NW Tasmania

dougt
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Hi Annie,

They are glazed terracotta.  I found them easier to clean algae from them than unglazed. Very expensive though I bought them on special at Bunnings about 5 years or so ago for about $4 each.  My pension money for the week.  LOL

Curiously most of the birds prefer the brown base to the green one however the Double Bars couldn't care less.

I am in the process of redeveloping the whole scene.  What is important for the small birds is lots of cover and somewhere to preen after their bath.  Study the different behaviour patterns of your birds and try to cater to their preferences. The shrub I used is fairly open but very twiggy and that stops the bigger birds from getting into the preening shrub.  Most of the birds fly into the twiggy shrub, check their surroundings for threats and if they feel safe they will come down to drink.  If they still feel safe then they take their bath as that would be their most vulnerable time.

Some of the birds like the maiden hair fern and I sometimes see the wrens and silvereyes going into the fern to bathe on the fern when its get wet from lots of other birds splashing water over the ferns so more ferns were planted.  Even the baby eastern water Dragons like to get into the ferns.

Doug.

Woko
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I've also noticed the birds prefer brown & brown-red terracotta bowls to green (plastic) bowls.

Annie, you might want to try containers of different depths to cater for a range of different sized birds. Superb Fairywrens & Yellow-rumped Thornbills are attracted by water only a couple of millimeters deep. 

Annie W
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Woko wrote:

I've also noticed the birds prefer brown & brown-red terracotta bowls to green (plastic) bowls.

Annie, you might want to try containers of different depths to cater for a range of different sized birds. Superb Fairywrens & Yellow-rumped Thornbills are attracted by water only a couple of millimeters deep. 

Same here so far Woko, now I've patched up the reddish-brown one I saw a little interest earlier today, and I find they really don't like my blue one.  I think you are spot on, I need to add a few more that cater towards smaller guests for sure - job on this week I think :)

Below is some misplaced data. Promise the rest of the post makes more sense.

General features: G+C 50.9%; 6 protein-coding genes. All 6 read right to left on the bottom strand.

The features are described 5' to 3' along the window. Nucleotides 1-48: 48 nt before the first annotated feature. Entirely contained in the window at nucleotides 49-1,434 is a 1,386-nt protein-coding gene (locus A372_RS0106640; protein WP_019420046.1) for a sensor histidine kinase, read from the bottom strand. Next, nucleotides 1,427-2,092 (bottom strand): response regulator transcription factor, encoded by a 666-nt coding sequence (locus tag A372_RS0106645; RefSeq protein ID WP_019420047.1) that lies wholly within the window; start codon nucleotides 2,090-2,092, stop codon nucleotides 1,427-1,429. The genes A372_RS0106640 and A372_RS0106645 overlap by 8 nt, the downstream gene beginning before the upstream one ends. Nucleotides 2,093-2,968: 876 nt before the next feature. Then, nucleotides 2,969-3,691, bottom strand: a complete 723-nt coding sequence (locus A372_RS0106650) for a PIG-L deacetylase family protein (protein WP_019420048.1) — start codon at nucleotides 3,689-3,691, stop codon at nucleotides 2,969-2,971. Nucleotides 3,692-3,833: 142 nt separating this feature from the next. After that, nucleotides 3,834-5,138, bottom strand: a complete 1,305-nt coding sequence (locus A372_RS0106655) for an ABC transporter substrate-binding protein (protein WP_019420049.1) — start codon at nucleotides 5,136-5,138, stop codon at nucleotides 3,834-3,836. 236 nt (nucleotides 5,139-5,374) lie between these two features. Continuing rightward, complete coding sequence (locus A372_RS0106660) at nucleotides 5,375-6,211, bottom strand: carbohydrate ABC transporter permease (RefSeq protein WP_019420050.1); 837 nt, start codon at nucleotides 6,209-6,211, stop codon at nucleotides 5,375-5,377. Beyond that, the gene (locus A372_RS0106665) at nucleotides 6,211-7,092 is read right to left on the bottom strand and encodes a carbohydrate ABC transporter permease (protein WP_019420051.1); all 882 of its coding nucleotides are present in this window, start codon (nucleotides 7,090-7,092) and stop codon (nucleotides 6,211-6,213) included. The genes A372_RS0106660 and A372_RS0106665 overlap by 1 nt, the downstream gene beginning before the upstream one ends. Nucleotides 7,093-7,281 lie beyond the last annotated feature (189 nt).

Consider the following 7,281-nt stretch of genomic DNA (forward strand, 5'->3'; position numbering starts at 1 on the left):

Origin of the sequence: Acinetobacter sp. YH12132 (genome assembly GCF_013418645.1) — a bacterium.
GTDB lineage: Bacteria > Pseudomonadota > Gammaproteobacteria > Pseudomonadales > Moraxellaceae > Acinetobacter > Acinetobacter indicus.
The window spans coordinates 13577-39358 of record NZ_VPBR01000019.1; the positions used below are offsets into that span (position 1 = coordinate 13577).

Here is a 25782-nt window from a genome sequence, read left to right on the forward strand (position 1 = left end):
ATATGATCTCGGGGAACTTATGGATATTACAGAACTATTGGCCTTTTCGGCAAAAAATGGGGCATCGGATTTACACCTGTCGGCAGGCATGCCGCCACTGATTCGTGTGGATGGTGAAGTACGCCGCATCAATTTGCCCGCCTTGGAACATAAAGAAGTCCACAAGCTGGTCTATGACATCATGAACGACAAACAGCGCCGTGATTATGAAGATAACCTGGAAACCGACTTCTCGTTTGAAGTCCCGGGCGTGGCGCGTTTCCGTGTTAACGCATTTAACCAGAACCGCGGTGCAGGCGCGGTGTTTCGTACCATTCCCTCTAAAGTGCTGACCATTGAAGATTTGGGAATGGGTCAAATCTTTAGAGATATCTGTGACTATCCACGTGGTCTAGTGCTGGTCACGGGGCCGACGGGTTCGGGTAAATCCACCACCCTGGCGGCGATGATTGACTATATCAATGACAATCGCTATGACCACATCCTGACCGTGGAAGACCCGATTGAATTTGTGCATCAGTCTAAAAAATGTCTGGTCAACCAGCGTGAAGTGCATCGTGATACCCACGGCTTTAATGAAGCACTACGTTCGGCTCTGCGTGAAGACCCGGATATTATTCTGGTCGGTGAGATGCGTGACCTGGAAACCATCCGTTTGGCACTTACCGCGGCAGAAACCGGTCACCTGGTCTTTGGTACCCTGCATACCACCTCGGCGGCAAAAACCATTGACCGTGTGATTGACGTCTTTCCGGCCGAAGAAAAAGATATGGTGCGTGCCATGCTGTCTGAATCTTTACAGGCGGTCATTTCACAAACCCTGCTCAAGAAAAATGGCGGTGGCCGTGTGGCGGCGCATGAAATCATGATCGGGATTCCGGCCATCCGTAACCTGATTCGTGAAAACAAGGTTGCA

NW Tasmania

dougt
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Annie W wrote:

RE: water depth.

From my experience the wrens and finches aren't fussy about water depth.  The two terracotta trays are 20mm deep and the large plastc tray is 30mm deep.  The wrens love to "swim" across the tray. They sort of run across the tray and shuffle their wings as if they are swimming and the double bars will sit and soak on a hot day for up to 5 minutes at a time. Nothing unusual to see a dozen Dbs all in together just cooling off. (or is it chilling out?)

Doug.

Woko wrote:

I've also noticed the birds prefer brown & brown-red terracotta bowls to green (plastic) bowls.

Annie, you might want to try containers of different depths to cater for a range of different sized birds. Superb Fairywrens & Yellow-rumped Thornbills are attracted by water only a couple of millimeters deep. 

Same here so far Woko, now I've patched up the reddish-brown one I saw a little interest earlier today, and I find they really don't like my blue one.  I think you are spot on, I need to add a few more that cater towards smaller guests for sure - job on this week I think :)